July 6, 2015
Alexis Zimberg, recently completed her first year in the PhD program in the Department of Political Science. Below you will find an extended version of her essay on the ‘Journey of a Young Scholar’ , as well as enhanced multimedia of her conference presentation. We hope you enjoy her reflection.
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This February, I gave a public lecture at my hometown school—Wayne State University. In Detroit, I spoke to a room filled with students, faculty, department heads, and community members on a topic that remains intellectually valuable to me: whether or not Vladimir Putin’s Russia is good or bad for its Jewish minority. The talk led to thought-provoking follow-up questions and extended debates—signs, I believe, of a successful academic event. And let the photographs show: nobody came to play games on their cell phones. After a semester of research and preparation, I felt intellectually, physically, and mentally prepared to share and defend this new body of work.
It didn’t start this way. My first academic talk—Lexington, 2010—was, arguably, bad. I presented a paper that I published with the Michigan Journal of Political Science on the topic of violence and women’s revolutionary movements in the Russian 1870s. The meeting was the Kentucky Foreign Language Conference and I, the ultimate novice, was to present on a tangential-at-best Political Science topic. I stuttered, I sweat, and I used PowerPoint as a (faulty) crutch. To boot, my Georgetown University advisor, Professor Richard Stites, unexpectedly passed away a few weeks prior. I was a mess.
Despite these hurdles, I was proud of my work. I loved the excitement of researching opposition movements under authoritarian regimes—something that continues to bring me so much joy. Picking up on that earnest enthusiasm, other scholars guided me through my first run with tremendous kindness and patience in their questions and encouragements. Professor Peter Solomon, who spent months helping me to prepare for the Wayne State lecture, recently said: ‘you can run away from the podium, or you can ride that adrenaline to the next research question, the next public debate, the next annual meeting. Without hesitation, and in spite of the Lexington learning curve, I see that I chose the latter.’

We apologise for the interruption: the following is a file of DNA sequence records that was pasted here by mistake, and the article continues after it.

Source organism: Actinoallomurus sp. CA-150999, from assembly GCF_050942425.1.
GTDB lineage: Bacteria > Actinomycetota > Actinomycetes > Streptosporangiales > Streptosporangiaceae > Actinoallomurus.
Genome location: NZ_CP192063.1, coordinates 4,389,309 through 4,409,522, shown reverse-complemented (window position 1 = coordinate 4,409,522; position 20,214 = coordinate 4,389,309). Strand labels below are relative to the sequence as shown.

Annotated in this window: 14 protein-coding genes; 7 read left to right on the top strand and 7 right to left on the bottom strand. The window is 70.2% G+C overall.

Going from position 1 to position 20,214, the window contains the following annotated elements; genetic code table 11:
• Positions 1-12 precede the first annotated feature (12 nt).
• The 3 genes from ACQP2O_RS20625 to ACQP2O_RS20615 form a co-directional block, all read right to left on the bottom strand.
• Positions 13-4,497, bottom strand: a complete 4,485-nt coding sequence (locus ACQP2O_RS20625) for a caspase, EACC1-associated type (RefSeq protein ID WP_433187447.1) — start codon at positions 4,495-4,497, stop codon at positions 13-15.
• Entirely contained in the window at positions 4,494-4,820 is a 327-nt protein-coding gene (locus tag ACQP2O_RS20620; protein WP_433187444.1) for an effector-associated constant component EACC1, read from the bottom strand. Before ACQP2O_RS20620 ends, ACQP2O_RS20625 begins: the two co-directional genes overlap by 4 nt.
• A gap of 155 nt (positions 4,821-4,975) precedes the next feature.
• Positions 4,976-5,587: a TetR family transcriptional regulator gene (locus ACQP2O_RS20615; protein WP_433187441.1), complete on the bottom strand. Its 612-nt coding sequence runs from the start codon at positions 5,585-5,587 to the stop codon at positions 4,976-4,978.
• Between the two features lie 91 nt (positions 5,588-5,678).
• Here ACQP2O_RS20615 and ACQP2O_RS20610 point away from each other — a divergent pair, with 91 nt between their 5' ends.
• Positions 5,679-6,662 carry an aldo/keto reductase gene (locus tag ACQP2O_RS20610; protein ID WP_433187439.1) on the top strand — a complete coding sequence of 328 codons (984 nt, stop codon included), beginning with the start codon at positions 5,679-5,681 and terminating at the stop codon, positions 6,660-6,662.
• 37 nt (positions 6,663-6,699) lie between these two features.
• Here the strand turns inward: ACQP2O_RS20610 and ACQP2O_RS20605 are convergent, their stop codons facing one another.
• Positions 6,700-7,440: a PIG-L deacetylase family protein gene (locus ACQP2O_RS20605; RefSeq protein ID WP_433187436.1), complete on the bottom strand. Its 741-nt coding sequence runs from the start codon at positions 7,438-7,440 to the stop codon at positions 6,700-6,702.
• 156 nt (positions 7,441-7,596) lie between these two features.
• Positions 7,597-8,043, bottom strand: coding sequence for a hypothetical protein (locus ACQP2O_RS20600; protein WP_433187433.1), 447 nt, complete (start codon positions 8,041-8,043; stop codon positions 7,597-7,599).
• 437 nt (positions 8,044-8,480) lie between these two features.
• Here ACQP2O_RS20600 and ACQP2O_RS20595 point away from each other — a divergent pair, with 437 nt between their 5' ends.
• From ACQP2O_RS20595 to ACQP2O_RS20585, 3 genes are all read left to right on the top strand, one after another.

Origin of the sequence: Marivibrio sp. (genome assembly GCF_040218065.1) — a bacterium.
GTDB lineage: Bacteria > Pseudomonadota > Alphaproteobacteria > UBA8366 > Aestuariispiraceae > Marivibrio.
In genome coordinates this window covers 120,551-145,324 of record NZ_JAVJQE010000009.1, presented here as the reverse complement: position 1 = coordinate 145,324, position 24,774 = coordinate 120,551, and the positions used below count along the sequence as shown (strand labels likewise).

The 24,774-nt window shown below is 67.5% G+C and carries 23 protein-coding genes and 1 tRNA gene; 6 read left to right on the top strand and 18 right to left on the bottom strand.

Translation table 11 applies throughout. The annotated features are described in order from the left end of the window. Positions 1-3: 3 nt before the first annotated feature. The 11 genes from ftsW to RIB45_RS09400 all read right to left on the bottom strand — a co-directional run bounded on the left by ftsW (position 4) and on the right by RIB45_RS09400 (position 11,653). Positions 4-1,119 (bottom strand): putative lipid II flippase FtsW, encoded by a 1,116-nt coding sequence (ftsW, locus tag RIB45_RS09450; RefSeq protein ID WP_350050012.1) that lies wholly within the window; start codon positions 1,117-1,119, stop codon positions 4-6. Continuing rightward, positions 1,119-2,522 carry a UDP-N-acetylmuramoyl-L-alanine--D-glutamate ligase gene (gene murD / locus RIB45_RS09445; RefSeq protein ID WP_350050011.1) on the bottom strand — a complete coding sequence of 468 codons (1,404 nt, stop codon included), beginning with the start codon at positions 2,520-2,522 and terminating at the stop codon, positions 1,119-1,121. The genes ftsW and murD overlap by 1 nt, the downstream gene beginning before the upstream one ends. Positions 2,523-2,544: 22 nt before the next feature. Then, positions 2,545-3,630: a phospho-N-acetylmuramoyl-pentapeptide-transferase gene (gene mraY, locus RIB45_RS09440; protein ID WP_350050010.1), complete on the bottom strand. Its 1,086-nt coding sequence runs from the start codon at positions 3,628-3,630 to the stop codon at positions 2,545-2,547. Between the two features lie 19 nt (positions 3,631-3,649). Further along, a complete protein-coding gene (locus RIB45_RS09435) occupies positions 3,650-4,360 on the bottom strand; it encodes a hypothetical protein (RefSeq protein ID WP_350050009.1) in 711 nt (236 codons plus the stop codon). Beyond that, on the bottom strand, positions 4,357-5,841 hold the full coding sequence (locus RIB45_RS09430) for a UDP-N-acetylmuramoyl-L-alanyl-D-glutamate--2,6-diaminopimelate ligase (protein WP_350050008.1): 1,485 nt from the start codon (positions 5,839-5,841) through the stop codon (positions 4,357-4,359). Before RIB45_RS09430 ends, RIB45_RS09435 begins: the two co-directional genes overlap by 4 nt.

In November, I gave public talks a second shot. This time, at a regional meeting of the Association for Slavic, East European, and Eurasian Studies (ASEEES) and the International Studies Association (ISA) in Saint Louis, I gained the confidence to field questions about my methodology and about how my findings might generalize to explain similar protest movements in Brooklyn or Kyiv. My pulse raced faster with each validation. I felt so supported that, after my first foray into fieldwork in the post-Soviet region in 2011, I returned to the Midwest to share my discoveries with these colleagues. In St. Louis, I spoke freely about anonymous avenues of free expression in the closed states of Eastern Europe, using printed bullet points to guide my words. Uncertain of how to frame my new findings, I relied on photographs of what I saw, rather than some critical analysis on why it mattered.
In the years since, I’ve reframed (and reframed, again) that 2011 lecture to ultimately become Post-Soviet Graffiti as it currently exists: a research project that investigates the unique ways in which opposition movements circumvent oppression and censorship in authoritarian states. I shared it at Georgetown University in 2012, at the University of Michigan in Ann Arbor in 2012, at ASEEES in Boston in 2012, at the National Centre for Contemporary Art in Moscow in 2013, at the University of Illinois in Chicago in 2014, and I will share it at the APSA Annual Meeting in San Francisco this September. Each time that I speak on Post-Soviet Graffiti, my reflections on the data, and its implications, mature. With each new case study, new fieldwork trip, and new mentorship, I gain a new perspective on something that—after half a decade of research—could have easily become stale.
To share one’s research in a public scholarly setting can be daunting—no matter if the project is completely new or one’s lifelong work. But it can also be a necessary challenge that drives innovation and fresh approaches. Academic research does not develop in a vacuum; big ideas are, rather, the result of long hours, deep discussions, and endless revisions. It is an added bonus when strangers’ kindnesses—a shared cab-ride, a lunch invitation, or a reading suggestion—turn into new collaborations, professional invitations, or, the best alternative, a scholarly family.
You can listen to her entire lecture at Wayne State University by clicking here.